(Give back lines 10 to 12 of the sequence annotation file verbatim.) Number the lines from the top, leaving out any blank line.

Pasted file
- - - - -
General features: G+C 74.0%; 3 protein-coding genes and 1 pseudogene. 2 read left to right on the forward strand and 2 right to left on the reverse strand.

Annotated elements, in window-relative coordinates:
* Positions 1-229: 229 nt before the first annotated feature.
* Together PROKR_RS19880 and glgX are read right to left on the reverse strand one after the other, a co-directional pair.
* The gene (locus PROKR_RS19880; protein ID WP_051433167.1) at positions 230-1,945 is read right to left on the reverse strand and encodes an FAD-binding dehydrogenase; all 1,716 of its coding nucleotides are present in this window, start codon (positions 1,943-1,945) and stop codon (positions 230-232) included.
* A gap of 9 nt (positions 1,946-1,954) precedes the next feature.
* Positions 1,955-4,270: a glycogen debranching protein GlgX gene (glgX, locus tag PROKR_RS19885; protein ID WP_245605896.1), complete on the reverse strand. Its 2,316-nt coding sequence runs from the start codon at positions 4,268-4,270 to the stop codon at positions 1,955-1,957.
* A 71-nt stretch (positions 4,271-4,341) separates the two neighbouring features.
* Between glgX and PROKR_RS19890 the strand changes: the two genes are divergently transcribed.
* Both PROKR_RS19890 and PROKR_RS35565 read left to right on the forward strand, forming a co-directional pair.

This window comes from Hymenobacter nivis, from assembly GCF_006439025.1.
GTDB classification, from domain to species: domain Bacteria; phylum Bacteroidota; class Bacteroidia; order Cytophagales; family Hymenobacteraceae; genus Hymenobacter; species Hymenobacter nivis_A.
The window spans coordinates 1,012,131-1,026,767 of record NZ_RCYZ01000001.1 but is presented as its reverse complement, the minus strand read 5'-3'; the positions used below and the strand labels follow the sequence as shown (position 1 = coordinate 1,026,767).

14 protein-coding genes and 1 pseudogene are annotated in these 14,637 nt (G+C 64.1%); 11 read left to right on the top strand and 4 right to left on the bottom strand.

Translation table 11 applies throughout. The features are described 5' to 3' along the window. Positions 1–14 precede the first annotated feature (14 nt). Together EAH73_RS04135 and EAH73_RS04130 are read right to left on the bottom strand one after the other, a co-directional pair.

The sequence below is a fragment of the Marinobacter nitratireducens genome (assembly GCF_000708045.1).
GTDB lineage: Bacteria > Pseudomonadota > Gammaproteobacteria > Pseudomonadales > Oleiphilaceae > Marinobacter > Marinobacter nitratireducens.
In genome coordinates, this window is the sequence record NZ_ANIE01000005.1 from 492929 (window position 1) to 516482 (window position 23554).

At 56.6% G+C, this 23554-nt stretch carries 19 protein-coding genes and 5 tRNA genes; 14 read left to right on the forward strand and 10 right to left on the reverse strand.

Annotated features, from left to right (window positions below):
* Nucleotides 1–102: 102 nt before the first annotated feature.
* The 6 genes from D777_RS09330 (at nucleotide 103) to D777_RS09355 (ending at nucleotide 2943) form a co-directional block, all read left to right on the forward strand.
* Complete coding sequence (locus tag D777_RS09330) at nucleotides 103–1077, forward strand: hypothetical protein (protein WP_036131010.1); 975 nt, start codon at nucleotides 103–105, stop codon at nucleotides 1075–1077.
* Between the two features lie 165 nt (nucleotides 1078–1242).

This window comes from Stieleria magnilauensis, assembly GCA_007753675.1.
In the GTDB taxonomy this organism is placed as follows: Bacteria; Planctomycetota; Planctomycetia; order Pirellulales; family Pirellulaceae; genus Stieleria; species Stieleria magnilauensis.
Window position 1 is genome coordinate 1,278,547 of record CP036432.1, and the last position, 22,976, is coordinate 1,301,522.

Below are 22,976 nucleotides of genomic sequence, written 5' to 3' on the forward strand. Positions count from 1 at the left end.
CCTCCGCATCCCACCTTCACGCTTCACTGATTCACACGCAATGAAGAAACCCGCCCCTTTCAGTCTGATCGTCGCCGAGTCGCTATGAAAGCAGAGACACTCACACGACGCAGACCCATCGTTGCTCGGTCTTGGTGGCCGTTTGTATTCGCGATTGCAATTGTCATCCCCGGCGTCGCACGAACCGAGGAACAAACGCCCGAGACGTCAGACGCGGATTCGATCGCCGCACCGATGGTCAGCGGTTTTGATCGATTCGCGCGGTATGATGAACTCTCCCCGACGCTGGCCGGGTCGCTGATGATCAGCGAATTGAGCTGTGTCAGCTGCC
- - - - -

* Both PROKR_RS19890 and PROKR_RS35565 read left to right on the forward strand, forming a co-directional pair.

This window comes from Hymenobacter nivis, from assembly GCF_006439025.1.
GTDB classification, from domain to species: domain Bacteria; phylum Bacteroidota; class Bacteroidia; order Cytophagales; family Hymenobacteraceae; genus Hymenobacter; species Hymenobacter nivis_A.